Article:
New, TLSv1/SSLv3, Cipher is ECDHE-RSA-AES256-GCM-SHA384
Server public key is 2048 bit
Secure Renegotiation IS supported
Compression: NONE
Expansion: NONE
No ALPN negotiated
    Protocol  : TLSv1.2
    Cipher    : ECDHE-RSA-AES256-GCM-SHA384
This is telling you about the encryption negotiated between s_client and your LDAP server. In this case it's showing a good level of security with TLS v1.2 being enabled as well as a cipher from the AES-256 cipher suite being negotiated with SHA384 as the signing hash algorithm -- all current industry standard security.

Using 389 Directory Server

There are plenty of articles about how to use the Directory Server console so I won't go into details here. This is a tool that you can use to manage the directory server.

The directory server can be used as an authentication method for many applications, including:
  • redmine and JIRA
  • gitlab
  • Many CRM systems
... etc. The usual information that you will need to provide for these programs when you are setting them up for LDAP access to your new directory server are:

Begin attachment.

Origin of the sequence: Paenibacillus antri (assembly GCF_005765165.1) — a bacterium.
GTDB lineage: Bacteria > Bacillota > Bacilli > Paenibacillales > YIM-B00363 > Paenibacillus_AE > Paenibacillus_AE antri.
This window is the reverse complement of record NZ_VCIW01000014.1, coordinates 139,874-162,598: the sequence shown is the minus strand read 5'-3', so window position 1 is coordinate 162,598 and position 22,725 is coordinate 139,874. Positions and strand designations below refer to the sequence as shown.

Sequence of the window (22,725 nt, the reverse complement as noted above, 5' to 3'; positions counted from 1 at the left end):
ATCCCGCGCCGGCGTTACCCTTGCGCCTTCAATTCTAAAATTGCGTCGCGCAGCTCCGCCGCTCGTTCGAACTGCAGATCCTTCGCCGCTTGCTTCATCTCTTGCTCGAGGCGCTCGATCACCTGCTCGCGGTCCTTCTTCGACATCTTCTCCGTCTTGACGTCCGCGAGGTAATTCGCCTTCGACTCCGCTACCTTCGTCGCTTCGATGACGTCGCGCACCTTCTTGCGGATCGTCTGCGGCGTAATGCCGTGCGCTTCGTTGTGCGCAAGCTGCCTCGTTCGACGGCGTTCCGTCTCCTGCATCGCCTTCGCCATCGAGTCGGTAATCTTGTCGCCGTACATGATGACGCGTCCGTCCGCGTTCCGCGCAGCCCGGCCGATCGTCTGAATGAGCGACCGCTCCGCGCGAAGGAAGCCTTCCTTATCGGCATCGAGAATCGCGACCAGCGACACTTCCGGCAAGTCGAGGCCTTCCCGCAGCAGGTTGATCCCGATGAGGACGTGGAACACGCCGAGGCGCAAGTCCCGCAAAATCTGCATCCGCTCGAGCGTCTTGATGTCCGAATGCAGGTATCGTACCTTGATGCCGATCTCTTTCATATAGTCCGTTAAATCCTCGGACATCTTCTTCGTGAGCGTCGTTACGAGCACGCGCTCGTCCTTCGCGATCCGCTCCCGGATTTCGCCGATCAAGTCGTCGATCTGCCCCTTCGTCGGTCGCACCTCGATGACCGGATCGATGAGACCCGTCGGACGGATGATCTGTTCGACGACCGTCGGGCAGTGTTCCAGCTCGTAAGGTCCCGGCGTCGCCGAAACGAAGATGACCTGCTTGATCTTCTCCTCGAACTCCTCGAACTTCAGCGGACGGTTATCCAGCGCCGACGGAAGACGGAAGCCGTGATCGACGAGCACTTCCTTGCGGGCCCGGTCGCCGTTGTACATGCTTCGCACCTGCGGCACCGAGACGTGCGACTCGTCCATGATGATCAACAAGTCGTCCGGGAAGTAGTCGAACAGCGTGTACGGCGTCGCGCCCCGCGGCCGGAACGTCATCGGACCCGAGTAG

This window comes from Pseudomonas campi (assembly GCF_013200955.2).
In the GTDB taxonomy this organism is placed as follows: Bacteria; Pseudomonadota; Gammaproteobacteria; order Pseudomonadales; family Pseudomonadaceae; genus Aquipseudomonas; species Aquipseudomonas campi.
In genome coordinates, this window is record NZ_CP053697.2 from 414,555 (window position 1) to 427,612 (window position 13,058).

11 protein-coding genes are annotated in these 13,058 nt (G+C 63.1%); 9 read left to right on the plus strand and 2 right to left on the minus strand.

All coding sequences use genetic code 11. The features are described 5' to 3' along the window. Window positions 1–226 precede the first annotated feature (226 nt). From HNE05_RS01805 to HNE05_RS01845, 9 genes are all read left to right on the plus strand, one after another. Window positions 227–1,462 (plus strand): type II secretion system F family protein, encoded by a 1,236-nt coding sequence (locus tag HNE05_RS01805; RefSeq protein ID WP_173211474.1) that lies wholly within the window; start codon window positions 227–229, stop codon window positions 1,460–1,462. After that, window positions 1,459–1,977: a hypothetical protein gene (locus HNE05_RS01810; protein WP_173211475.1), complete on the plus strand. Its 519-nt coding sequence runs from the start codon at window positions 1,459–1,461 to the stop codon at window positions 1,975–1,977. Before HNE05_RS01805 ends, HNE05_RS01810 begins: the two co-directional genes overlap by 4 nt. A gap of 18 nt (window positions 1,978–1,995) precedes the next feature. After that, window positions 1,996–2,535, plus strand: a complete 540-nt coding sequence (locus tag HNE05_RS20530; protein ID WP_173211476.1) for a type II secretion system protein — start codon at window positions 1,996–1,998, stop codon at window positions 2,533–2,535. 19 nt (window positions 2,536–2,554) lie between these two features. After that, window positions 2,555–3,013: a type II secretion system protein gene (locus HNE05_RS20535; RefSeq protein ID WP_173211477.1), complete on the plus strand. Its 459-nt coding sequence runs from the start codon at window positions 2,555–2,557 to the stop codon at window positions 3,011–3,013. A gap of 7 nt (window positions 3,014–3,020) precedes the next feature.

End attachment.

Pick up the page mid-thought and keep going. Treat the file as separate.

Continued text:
• Hostname -- mysite.com or whatever your directory server host name is.
  • Port -- 636 and you will need to check the "SSL" or "LDAPS" options.
  • Base DN -- this was set by you when you ran the configuration script.
  • Search DN -- leave this empty.
  • Search Password -- leave this empty.
  • LDAP Filter -- you probably want to use something like objectClass=inetOrgPerson
  • Mapping attributes. You may or may not need to do this but some attributes that you may need to provide are:
    • Login Attribute: uid
    • First Name Attribute: givenName
    • Surname Attribute: sn
    • Email Attribute: mail
  • Active Directory Mode -- what this means may depend on your application but some applications use this to turn on a whole bunch of options. You should turn this off.

Extra Software

There are some extra applications that I find useful to install on a Directory Server. These are:
  • Self Service Password -- this application allows a simple interface for users to change their password.
  • phpLDAPAdmin -- a web application to add/update/remove directory entries, gives you full management over your directory server without having to use the directory server console. You can install this directly from the EPEL repository like this:
yum -y install phpldapadmin
After installing you may want to trim down the templates that are in /usr/share/phpldapadmin/templates/creation/ I generally remove all of them except the following:
  • alias.xml
  • inetOrgPerson.xml
  • organizationalRole.xml
  • ou.xml
  • posixAccount.xml
  • posixGroup.xml
  • simpleSecurityObject.xml